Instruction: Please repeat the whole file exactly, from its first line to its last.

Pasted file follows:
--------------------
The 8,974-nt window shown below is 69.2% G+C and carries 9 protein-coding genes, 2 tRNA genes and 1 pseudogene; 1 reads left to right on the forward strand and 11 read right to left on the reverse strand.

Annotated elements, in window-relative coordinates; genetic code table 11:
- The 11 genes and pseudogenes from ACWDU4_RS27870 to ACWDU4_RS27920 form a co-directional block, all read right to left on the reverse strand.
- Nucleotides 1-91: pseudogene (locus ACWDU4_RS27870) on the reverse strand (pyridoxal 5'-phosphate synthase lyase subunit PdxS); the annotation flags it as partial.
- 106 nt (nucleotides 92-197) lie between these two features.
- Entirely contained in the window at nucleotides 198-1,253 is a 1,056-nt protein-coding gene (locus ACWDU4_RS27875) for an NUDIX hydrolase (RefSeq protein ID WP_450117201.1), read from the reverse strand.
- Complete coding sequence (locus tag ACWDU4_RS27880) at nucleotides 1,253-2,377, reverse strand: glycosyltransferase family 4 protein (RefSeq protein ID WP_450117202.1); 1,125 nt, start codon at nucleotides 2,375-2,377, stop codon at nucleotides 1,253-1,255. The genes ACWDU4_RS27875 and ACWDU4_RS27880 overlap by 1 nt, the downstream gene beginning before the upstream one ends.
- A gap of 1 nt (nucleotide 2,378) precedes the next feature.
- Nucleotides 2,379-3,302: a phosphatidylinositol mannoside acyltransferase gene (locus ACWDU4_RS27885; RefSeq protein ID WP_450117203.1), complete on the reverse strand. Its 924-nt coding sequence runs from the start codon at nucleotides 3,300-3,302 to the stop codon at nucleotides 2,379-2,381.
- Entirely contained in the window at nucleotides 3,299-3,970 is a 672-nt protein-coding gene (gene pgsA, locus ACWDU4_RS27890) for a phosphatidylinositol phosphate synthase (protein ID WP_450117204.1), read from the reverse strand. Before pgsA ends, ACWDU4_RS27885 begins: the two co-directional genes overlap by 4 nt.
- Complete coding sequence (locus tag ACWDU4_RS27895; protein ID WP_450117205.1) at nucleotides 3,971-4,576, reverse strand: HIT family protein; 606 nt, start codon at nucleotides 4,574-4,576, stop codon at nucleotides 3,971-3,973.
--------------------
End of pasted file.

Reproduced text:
The 8,974-nt window shown below is 69.2% G+C and carries 9 protein-coding genes, 2 tRNA genes and 1 pseudogene; 1 reads left to right on the forward strand and 11 read right to left on the reverse strand.

Annotated elements, in window-relative coordinates; genetic code table 11:
- The 11 genes and pseudogenes from ACWDU4_RS27870 to ACWDU4_RS27920 form a co-directional block, all read right to left on the reverse strand.
- Nucleotides 1-91: pseudogene (locus ACWDU4_RS27870) on the reverse strand (pyridoxal 5'-phosphate synthase lyase subunit PdxS); the annotation flags it as partial.
- 106 nt (nucleotides 92-197) lie between these two features.
- Entirely contained in the window at nucleotides 198-1,253 is a 1,056-nt protein-coding gene (locus ACWDU4_RS27875) for an NUDIX hydrolase (RefSeq protein ID WP_450117201.1), read from the reverse strand.
- Complete coding sequence (locus tag ACWDU4_RS27880) at nucleotides 1,253-2,377, reverse strand: glycosyltransferase family 4 protein (RefSeq protein ID WP_450117202.1); 1,125 nt, start codon at nucleotides 2,375-2,377, stop codon at nucleotides 1,253-1,255. The genes ACWDU4_RS27875 and ACWDU4_RS27880 overlap by 1 nt, the downstream gene beginning before the upstream one ends.
- A gap of 1 nt (nucleotide 2,378) precedes the next feature.
- Nucleotides 2,379-3,302: a phosphatidylinositol mannoside acyltransferase gene (locus ACWDU4_RS27885; RefSeq protein ID WP_450117203.1), complete on the reverse strand. Its 924-nt coding sequence runs from the start codon at nucleotides 3,300-3,302 to the stop codon at nucleotides 2,379-2,381.
- Entirely contained in the window at nucleotides 3,299-3,970 is a 672-nt protein-coding gene (gene pgsA, locus ACWDU4_RS27890) for a phosphatidylinositol phosphate synthase (protein ID WP_450117204.1), read from the reverse strand. Before pgsA ends, ACWDU4_RS27885 begins: the two co-directional genes overlap by 4 nt.
- Complete coding sequence (locus tag ACWDU4_RS27895; protein ID WP_450117205.1) at nucleotides 3,971-4,576, reverse strand: HIT family protein; 606 nt, start codon at nucleotides 4,574-4,576, stop codon at nucleotides 3,971-3,973.